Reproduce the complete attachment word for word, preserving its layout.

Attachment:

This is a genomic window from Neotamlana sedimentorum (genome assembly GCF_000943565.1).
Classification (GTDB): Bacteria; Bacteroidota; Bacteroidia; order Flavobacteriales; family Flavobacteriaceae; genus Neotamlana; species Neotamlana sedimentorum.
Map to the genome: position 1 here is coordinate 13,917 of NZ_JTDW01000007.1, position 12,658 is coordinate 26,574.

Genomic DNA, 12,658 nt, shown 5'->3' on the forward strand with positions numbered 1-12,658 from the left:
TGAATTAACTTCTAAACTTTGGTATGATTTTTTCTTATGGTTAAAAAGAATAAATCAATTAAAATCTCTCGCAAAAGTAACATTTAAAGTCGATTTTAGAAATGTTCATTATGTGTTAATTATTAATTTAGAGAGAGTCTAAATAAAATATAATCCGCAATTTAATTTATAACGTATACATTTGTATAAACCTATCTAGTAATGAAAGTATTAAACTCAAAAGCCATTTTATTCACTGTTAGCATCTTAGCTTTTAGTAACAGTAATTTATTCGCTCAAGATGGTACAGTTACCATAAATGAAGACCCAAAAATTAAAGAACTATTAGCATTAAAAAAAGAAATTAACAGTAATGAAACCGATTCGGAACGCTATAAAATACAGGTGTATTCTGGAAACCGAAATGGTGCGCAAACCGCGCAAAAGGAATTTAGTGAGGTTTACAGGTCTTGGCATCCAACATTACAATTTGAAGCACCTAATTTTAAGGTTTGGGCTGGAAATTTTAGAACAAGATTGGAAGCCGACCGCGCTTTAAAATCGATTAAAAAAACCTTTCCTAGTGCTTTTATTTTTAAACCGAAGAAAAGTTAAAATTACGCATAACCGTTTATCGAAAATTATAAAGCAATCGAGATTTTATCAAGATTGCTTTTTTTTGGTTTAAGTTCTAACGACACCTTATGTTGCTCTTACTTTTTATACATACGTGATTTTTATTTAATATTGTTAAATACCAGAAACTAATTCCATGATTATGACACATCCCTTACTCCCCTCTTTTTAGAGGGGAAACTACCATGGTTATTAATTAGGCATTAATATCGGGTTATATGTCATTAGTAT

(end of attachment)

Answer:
This is a genomic window from Neotamlana sedimentorum (genome assembly GCF_000943565.1).
Classification (GTDB): Bacteria; Bacteroidota; Bacteroidia; order Flavobacteriales; family Flavobacteriaceae; genus Neotamlana; species Neotamlana sedimentorum.
Map to the genome: position 1 here is coordinate 13,917 of NZ_JTDW01000007.1, position 12,658 is coordinate 26,574.

Genomic DNA, 12,658 nt, shown 5'->3' on the forward strand with positions numbered 1-12,658 from the left:
TGAATTAACTTCTAAACTTTGGTATGATTTTTTCTTATGGTTAAAAAGAATAAATCAATTAAAATCTCTCGCAAAAGTAACATTTAAAGTCGATTTTAGAAATGTTCATTATGTGTTAATTATTAATTTAGAGAGAGTCTAAATAAAATATAATCCGCAATTTAATTTATAACGTATACATTTGTATAAACCTATCTAGTAATGAAAGTATTAAACTCAAAAGCCATTTTATTCACTGTTAGCATCTTAGCTTTTAGTAACAGTAATTTATTCGCTCAAGATGGTACAGTTACCATAAATGAAGACCCAAAAATTAAAGAACTATTAGCATTAAAAAAAGAAATTAACAGTAATGAAACCGATTCGGAACGCTATAAAATACAGGTGTATTCTGGAAACCGAAATGGTGCGCAAACCGCGCAAAAGGAATTTAGTGAGGTTTACAGGTCTTGGCATCCAACATTACAATTTGAAGCACCTAATTTTAAGGTTTGGGCTGGAAATTTTAGAACAAGATTGGAAGCCGACCGCGCTTTAAAATCGATTAAAAAAACCTTTCCTAGTGCTTTTATTTTTAAACCGAAGAAAAGTTAAAATTACGCATAACCGTTTATCGAAAATTATAAAGCAATCGAGATTTTATCAAGATTGCTTTTTTTTGGTTTAAGTTCTAACGACACCTTATGTTGCTCTTACTTTTTATACATACGTGATTTTTATTTAATATTGTTAAATACCAGAAACTAATTCCATGATTATGACACATCCCTTACTCCCCTCTTTTTAGAGGGGAAACTACCATGGTTATTAATTAGGCATTAATATCGGGTTATATGTCATTAGTAT